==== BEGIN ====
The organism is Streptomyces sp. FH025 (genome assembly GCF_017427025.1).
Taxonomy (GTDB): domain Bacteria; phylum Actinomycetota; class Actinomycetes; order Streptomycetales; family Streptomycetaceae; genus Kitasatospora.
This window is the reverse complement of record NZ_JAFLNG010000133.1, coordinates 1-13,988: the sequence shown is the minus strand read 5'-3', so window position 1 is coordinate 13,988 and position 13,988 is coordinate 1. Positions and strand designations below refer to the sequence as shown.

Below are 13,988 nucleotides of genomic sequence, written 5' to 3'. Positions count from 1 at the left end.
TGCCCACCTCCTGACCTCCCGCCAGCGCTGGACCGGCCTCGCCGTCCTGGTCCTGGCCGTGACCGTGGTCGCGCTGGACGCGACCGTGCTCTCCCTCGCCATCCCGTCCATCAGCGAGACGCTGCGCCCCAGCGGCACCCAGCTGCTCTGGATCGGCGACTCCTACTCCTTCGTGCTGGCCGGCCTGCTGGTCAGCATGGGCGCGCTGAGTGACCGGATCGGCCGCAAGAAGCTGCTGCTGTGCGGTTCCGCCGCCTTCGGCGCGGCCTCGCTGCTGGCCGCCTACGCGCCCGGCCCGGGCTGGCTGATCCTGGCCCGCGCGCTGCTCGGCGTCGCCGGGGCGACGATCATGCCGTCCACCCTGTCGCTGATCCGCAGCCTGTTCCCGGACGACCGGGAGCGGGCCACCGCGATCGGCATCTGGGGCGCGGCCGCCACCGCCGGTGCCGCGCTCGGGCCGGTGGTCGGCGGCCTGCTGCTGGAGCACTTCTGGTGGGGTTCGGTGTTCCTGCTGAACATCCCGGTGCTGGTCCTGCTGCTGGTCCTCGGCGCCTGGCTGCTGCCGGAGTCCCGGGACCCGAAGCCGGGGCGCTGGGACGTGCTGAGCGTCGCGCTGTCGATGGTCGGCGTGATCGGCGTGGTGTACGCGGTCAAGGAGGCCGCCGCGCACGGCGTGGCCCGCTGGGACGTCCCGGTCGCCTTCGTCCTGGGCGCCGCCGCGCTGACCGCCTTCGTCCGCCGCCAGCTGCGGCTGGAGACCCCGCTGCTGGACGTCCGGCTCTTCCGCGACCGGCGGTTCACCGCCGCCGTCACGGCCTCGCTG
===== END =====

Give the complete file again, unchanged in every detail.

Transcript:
The organism is Streptomyces sp. FH025 (genome assembly GCF_017427025.1).
Taxonomy (GTDB): domain Bacteria; phylum Actinomycetota; class Actinomycetes; order Streptomycetales; family Streptomycetaceae; genus Kitasatospora.
This window is the reverse complement of record NZ_JAFLNG010000133.1, coordinates 1-13,988: the sequence shown is the minus strand read 5'-3', so window position 1 is coordinate 13,988 and position 13,988 is coordinate 1. Positions and strand designations below refer to the sequence as shown.

Below are 13,988 nucleotides of genomic sequence, written 5' to 3'. Positions count from 1 at the left end.
TGCCCACCTCCTGACCTCCCGCCAGCGCTGGACCGGCCTCGCCGTCCTGGTCCTGGCCGTGACCGTGGTCGCGCTGGACGCGACCGTGCTCTCCCTCGCCATCCCGTCCATCAGCGAGACGCTGCGCCCCAGCGGCACCCAGCTGCTCTGGATCGGCGACTCCTACTCCTTCGTGCTGGCCGGCCTGCTGGTCAGCATGGGCGCGCTGAGTGACCGGATCGGCCGCAAGAAGCTGCTGCTGTGCGGTTCCGCCGCCTTCGGCGCGGCCTCGCTGCTGGCCGCCTACGCGCCCGGCCCGGGCTGGCTGATCCTGGCCCGCGCGCTGCTCGGCGTCGCCGGGGCGACGATCATGCCGTCCACCCTGTCGCTGATCCGCAGCCTGTTCCCGGACGACCGGGAGCGGGCCACCGCGATCGGCATCTGGGGCGCGGCCGCCACCGCCGGTGCCGCGCTCGGGCCGGTGGTCGGCGGCCTGCTGCTGGAGCACTTCTGGTGGGGTTCGGTGTTCCTGCTGAACATCCCGGTGCTGGTCCTGCTGCTGGTCCTCGGCGCCTGGCTGCTGCCGGAGTCCCGGGACCCGAAGCCGGGGCGCTGGGACGTGCTGAGCGTCGCGCTGTCGATGGTCGGCGTGATCGGCGTGGTGTACGCGGTCAAGGAGGCCGCCGCGCACGGCGTGGCCCGCTGGGACGTCCCGGTCGCCTTCGTCCTGGGCGCCGCCGCGCTGACCGCCTTCGTCCGCCGCCAGCTGCGGCTGGAGACCCCGCTGCTGGACGTCCGGCTCTTCCGCGACCGGCGGTTCACCGCCGCCGTCACGGCCTCGCTG